I retreated to our garage and proceeded to do my warm down, with members of our team coming up to say they thought I had won.  To be honest I didn't want to believe any of them until the official results were up.  When I was finally told the results were final I had won the Gold, I still didn't believe until a GB staff member came straight through our garage, held out his hand and said to me " absolutely amazing ride, congratulations", when he walked away I burst into tears!  There were hugs all round from the team who had supported me 100%, Peter D, Tom S, Muz L, Peter G, Anouska , Jenni, everyone!  I was able to call Russ my husband and Helen my coach back in Oz (although it was around 3am, I didn't care!) and tell them the good news.  I don't think either of them were able to get back to sleep!

The presentation seems like a dream!  I met up with the other medal winners Han-Peter Durst (GER) who had won Silver and David Stone (GB) who won Bronze and we all hugged one another.  That is the good thing about Paralympic athletes we were happy for one another.  The three of us are also friends through social media and keep in touch, so it was great that the three of us were standing there.  When it was time to stand behind our podium places I must say I was shaking, but I'm not sure if it was because it was very cold or the nerves had set in, probably a bit of both.  But I must say that it is the most unreal feeling hearing your name and moving forward to receive that medal.  My family was only about 10m away and to be able to share this with them was fantastic!  When the anthem played I sang every word, I figured if I didn't I would cry!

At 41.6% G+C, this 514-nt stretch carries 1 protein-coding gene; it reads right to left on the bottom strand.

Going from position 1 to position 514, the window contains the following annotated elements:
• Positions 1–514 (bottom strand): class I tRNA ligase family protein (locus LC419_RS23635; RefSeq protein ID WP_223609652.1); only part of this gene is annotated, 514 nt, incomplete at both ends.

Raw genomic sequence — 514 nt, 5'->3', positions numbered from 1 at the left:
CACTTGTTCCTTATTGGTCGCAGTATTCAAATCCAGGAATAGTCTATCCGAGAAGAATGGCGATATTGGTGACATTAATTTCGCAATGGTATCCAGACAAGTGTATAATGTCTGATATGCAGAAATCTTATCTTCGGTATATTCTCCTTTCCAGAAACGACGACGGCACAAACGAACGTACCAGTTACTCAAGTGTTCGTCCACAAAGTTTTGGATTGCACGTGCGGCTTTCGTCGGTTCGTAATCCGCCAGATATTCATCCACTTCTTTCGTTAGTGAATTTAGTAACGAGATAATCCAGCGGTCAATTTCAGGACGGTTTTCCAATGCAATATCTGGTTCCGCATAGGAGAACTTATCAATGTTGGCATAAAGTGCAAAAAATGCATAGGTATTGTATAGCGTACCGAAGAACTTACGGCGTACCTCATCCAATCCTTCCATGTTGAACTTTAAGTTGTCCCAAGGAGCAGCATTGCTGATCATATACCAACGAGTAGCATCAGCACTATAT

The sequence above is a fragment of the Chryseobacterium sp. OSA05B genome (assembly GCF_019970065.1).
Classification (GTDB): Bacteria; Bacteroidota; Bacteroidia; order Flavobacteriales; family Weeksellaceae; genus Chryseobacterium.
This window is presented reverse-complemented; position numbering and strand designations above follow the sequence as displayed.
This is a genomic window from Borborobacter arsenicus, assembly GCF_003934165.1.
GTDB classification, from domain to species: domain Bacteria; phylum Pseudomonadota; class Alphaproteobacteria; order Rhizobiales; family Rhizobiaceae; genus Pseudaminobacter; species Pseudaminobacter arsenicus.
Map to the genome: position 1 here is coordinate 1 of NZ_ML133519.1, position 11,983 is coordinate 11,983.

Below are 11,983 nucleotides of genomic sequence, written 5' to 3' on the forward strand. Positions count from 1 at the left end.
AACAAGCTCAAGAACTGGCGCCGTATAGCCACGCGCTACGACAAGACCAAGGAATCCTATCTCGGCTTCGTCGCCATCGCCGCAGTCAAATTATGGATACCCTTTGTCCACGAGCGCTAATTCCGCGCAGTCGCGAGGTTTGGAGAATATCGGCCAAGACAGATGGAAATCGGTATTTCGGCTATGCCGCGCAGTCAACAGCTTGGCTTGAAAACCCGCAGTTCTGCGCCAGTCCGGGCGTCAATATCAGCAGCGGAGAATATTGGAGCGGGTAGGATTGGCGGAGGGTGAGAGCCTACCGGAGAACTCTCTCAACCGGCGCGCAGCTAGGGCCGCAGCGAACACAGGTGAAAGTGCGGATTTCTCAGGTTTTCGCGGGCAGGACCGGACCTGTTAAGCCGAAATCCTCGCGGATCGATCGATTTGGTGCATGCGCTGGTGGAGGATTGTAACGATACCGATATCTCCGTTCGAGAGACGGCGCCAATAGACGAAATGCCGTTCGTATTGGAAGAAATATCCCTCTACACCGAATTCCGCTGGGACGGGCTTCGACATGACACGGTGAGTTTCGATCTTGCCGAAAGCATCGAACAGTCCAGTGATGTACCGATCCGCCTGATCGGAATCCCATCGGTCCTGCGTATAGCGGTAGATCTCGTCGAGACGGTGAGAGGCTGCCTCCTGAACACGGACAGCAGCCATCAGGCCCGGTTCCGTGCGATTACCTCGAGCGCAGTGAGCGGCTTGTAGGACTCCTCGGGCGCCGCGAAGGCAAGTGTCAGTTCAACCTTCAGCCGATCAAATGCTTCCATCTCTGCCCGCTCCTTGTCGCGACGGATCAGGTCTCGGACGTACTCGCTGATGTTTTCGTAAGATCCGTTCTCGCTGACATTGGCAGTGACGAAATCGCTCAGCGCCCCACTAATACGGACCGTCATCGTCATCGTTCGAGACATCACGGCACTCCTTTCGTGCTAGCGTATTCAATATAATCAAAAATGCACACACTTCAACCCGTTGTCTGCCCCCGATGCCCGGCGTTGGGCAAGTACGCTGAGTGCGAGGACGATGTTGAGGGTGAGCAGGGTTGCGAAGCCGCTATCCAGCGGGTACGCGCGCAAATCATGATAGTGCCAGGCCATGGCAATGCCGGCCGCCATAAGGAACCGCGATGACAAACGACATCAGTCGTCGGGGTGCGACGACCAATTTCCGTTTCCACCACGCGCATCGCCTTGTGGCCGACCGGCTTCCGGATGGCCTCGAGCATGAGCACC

After the presentation I was able to head over to my family and of course that is when the tears started on both sides of the fence I might add. But what a wonderful feeling!

Coming back to the village was amazing as everyone already knew the result and the hugs and congratulations has been never ending.  Being a part of social media has also been overwhelming with hundreds of Facebook messages, tons of Twitter messages (even one from Adam Gilchrist,  that blew me away!) and this morning 65 emails, as well as Telstra Hero Messages!  I have read every one of the messages, responded to all the emails, but have been hard pressed to answer all the other messages, other than the Hero Messages from school kids...those have definitely been answered!  So to those I haven't responded to apologies. Your support has been greatly appreciated.

I now have the Road Race on Saturday, it will be tough to medal as this race is not factored, so it is strictly first across the line.  The men are much stronger over the longer distances, but hell anything can happen!